I just watched a documentary on bbc2 called the men who made us fat, it was all about the dealings in the 70s with the corn industry and nixon and how the sugar lobbyists silenced a report about sugar and ill-health in the 70s and also against the world health organization as late as 2004
It explained how, when a recommendation for less fat and sugar was changed by the lobbysists to just less fat, a plethora of low fat products were created filled with sugar and corn syrup marketed as healthy
The show touched on how sugar was the main problem but still maintained that low fat was beneficial but they did mention how fat did not make you fat and how low fat did not stop you getting fat
The conclusion was that something has gone wrong with dietary recommendation within society as the obesity crises continues to cripple our health care systems. It essentially blamed sugar, HFCS and the unscrupulous industries but unfortunately it didn't say that fat was not bad.
Does anyone think it will ever catch up completely? Will dietary recommendations eventually be forced to change as obesity continues to snowball? Will the food industry eventually lose its muscle?
(here is a clip from youtube, I know you guys can't get iplayer http://www.youtube.com/watch?v=kYVoYwU1-kk)
Conventional wisdom is nearly always behind the curve, but the arc of history bends toward justice: even in our lifetimes, I expect we'll see real change in the food industry. It will be agonizingly slow for those of us looking forward, and almost certainly incomplete; but information is difficult to suppress in the information age, and the data is on our side.
I haven't yet watched this particular documentary, but this kind of stuff really frustrates me. They seem to have many of the pieces of the puzzle, as you point out, that sugar is bad, low fat doesn't work, processed food is bad, but then they're not able to put the pieces together, and you get to the end and they recommend whole grain, low fat. It's like the twilight zone.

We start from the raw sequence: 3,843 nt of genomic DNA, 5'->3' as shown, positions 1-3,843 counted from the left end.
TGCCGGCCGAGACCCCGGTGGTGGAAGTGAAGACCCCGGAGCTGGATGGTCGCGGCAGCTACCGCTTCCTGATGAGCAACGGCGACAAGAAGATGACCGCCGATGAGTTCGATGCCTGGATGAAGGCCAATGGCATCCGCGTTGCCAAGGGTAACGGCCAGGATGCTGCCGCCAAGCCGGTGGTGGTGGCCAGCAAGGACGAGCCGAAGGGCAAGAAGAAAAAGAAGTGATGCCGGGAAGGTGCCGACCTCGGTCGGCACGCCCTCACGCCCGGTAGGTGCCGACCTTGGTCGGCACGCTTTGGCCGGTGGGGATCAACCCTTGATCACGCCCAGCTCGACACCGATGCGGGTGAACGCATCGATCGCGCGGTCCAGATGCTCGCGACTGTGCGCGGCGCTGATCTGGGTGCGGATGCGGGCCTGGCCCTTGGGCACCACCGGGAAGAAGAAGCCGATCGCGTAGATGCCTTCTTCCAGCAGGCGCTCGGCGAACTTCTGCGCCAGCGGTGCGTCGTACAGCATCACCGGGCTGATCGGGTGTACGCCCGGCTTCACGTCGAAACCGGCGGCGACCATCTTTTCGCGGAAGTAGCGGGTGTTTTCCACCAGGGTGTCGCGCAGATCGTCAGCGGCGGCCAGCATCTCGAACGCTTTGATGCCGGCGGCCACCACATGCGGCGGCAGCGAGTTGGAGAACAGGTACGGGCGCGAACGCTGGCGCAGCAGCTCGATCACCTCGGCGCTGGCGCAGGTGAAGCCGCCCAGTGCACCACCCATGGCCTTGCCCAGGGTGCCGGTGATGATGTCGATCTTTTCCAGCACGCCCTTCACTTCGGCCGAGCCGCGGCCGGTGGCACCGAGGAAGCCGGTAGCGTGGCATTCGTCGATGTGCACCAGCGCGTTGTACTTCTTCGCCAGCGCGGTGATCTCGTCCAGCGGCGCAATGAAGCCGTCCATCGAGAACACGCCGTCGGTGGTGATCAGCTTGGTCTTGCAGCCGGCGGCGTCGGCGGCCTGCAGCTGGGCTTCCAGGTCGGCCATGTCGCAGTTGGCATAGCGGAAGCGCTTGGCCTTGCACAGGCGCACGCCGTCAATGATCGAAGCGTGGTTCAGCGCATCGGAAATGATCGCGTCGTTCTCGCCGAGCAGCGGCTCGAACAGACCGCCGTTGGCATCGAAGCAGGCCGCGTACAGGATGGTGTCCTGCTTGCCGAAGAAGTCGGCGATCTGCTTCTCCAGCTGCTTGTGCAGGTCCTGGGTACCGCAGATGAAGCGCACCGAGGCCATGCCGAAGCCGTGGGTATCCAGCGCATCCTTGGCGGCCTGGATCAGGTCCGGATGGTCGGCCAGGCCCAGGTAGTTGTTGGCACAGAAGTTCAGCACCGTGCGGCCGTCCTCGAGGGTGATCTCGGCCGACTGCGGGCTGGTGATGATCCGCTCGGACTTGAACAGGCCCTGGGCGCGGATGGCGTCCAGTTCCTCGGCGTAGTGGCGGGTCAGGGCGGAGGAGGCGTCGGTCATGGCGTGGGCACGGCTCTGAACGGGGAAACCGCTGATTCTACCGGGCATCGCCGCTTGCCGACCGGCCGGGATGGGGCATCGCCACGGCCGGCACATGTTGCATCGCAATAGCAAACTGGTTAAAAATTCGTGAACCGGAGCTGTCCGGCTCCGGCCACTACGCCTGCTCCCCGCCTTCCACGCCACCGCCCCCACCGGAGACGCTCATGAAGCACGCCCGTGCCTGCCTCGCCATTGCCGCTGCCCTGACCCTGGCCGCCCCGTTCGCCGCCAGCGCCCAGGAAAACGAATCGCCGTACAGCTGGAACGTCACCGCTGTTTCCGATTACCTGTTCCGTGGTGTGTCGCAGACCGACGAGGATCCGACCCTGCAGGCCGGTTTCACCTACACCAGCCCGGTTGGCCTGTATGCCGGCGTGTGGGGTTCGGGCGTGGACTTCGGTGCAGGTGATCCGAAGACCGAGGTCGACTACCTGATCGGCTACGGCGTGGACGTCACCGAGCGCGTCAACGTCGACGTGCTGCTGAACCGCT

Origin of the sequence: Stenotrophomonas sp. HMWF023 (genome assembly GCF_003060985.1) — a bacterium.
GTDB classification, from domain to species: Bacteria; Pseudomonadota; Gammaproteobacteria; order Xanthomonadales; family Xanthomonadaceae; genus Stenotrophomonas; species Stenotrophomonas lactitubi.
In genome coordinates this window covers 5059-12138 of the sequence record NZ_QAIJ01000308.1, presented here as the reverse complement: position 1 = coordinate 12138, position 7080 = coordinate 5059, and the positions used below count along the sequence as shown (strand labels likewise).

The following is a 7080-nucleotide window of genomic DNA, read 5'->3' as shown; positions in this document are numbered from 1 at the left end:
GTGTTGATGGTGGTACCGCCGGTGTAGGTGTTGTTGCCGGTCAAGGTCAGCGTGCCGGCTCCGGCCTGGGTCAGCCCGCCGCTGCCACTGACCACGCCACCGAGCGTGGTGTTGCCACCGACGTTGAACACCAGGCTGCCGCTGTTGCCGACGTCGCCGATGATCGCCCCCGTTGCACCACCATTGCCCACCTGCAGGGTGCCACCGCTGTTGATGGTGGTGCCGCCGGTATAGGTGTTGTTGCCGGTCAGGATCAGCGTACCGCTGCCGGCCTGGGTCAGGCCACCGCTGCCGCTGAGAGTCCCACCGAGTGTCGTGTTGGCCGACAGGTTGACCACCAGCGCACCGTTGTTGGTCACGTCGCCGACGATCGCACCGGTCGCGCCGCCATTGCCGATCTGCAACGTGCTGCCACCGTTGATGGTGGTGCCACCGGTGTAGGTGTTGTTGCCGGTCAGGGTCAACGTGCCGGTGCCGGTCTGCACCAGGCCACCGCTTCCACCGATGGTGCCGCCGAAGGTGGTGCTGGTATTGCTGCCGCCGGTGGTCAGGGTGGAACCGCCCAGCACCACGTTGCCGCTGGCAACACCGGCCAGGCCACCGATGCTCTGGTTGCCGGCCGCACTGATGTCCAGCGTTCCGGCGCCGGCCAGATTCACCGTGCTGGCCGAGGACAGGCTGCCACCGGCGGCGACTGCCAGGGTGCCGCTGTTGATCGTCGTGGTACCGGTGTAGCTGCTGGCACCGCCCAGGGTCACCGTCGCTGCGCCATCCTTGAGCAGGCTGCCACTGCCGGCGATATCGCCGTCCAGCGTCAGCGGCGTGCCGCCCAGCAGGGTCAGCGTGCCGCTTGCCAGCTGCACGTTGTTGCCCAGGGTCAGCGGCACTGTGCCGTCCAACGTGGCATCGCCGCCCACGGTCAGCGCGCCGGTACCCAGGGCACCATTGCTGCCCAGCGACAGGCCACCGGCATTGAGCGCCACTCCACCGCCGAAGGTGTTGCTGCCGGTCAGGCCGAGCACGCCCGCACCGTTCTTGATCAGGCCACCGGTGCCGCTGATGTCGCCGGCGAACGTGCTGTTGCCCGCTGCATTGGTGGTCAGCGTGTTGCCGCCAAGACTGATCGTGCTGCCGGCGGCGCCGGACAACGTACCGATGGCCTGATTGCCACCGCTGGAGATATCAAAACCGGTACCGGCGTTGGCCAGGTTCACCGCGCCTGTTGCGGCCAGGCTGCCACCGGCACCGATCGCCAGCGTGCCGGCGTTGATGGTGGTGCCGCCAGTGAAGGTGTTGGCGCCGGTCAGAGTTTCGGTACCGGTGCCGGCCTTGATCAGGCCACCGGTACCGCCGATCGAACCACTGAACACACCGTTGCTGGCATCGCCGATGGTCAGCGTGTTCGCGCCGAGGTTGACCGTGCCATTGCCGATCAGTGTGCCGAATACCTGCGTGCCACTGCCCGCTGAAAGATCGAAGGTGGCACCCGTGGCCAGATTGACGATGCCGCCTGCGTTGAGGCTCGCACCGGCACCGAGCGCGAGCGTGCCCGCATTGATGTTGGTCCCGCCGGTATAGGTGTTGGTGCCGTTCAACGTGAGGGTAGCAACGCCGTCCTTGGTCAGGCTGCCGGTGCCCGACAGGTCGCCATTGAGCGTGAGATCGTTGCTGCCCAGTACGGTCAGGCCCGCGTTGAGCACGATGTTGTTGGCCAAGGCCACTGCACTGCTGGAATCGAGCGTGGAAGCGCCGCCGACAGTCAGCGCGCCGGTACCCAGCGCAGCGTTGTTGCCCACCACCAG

Conventional wisdom might catch up to sugar versus fat, but I dont think conventional wisdom (as in -the majority if people trying to eat healthy without going out of their way to read books-conventional) will catch up with the evils of grains, i.e. gluten and gliadin. Like Mike T above, this is frustrating as hell for me, because it's very easy to conceptualize what sugar does to our metabolism, but linking leaky gut, gluten, andauto-immune disease in one sentence for most folks is a little harder. Eh,.. we plot on... :) Edit: and to add to this--lobyists for General Mills, and the like, our dear leaders inthe government with their foodpyramids, etc. will not help to offset the situation.
I think conventional wisdom will jump on the bandwagon, but only because of the growing popularity of the diet and for financial gain of the various lobbies. We've seen this the past few years with "whole grains" and "organic." Now you see commercials for sugary cereals promoting "whole grains," and big biz companies like Heinz have organic products, etc., and you also see more and more gluten free products on the shelves and gluten free offerings in restaurants. I keep reading more mainstream articles about how high carb is bad, you should limit breads, pastas, etc., so I think ultimately there will be a shift and a paleo type diet will be touted as healthy, probably not as strict as full on paleo but I think it's getting to be on a more mainstream radar. I guess it's a good thing, but I also think it'll get mutated as all these things do and people who aren't really knowledgeable about it will abuse it, like eating 6 McDonald's burgers w/o the bun, etc...kind of the way it's gone with soy...when soy was touted as the next miracle food and then in showed up in everything and people were eating it with abandon in all its wrong forms (not that there really is a right form), TVP, soy milk, etc, because they think it's healthy....